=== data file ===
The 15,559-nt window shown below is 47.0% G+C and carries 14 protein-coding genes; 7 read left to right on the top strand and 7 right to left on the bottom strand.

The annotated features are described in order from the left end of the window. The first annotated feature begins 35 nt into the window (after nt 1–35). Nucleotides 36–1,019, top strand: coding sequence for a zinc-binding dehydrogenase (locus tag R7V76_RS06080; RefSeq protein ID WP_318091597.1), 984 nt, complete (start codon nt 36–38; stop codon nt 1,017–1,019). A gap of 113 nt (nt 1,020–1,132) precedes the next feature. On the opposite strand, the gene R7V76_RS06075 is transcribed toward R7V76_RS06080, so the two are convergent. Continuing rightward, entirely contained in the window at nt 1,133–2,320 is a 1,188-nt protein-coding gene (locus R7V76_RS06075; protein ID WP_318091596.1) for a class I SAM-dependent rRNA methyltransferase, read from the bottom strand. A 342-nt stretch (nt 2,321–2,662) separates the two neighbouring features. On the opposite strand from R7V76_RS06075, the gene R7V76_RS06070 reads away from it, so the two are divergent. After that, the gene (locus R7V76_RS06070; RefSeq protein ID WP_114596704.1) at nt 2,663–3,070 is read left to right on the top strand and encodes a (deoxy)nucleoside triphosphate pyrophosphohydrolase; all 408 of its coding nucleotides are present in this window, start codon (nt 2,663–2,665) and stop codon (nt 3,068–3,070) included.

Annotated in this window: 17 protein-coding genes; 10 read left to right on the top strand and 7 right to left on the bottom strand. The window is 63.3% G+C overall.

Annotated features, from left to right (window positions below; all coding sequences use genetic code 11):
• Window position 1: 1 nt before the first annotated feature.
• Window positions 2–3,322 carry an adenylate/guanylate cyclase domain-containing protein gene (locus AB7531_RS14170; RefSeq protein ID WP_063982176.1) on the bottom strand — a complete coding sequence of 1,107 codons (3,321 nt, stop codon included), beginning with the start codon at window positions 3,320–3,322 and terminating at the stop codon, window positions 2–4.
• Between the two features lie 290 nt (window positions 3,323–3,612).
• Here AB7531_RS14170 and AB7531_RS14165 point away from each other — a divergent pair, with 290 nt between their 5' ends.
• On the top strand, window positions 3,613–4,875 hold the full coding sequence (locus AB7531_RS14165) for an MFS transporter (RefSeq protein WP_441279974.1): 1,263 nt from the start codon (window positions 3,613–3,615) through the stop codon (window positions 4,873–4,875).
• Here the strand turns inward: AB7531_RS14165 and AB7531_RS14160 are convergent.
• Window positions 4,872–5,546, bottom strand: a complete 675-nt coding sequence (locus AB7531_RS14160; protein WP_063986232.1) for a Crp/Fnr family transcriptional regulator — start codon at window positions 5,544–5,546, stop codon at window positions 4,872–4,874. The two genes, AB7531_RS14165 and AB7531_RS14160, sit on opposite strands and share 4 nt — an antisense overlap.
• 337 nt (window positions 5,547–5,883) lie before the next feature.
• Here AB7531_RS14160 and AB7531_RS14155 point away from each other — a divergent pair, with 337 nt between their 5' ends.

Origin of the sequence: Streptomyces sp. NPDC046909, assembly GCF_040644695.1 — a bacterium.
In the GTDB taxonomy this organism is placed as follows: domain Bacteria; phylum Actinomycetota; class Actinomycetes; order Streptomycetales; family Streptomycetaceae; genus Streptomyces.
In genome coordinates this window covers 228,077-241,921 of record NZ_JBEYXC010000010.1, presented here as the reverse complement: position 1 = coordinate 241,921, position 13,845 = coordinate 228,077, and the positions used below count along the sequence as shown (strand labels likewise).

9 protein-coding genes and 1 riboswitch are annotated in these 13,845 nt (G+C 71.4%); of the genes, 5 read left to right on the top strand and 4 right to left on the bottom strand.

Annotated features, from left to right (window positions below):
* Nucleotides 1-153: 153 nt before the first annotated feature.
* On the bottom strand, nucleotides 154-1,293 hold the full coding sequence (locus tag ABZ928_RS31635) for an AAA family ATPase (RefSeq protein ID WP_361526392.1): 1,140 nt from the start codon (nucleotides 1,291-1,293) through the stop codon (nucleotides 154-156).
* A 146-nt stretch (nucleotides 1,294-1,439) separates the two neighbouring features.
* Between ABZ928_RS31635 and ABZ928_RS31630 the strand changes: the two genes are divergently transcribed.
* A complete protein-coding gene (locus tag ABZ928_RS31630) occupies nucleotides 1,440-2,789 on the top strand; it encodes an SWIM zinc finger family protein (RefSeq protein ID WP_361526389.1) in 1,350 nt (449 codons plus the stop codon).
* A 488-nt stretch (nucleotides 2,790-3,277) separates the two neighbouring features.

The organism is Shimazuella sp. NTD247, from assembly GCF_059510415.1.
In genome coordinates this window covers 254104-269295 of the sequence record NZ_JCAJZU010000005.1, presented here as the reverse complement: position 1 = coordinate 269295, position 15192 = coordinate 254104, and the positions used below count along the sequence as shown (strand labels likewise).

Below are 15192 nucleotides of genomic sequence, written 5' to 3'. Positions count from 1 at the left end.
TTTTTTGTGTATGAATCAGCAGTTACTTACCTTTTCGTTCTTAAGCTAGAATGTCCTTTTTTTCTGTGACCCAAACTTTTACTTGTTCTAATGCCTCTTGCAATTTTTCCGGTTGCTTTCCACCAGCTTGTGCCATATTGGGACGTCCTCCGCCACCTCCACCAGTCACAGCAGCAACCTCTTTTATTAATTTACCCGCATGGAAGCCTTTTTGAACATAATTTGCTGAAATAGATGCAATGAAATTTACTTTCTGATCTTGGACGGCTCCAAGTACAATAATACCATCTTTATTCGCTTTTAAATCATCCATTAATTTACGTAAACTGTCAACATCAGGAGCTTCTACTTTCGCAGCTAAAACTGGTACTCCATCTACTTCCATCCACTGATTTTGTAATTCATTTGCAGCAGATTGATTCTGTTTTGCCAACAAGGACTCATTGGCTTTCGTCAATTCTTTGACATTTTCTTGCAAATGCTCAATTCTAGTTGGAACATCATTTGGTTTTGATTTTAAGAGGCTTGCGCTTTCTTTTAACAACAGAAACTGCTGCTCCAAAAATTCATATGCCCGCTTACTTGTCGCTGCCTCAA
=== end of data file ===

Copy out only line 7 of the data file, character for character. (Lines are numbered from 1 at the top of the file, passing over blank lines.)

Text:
• Between the two features lie 290 nt (window positions 3,323–3,612).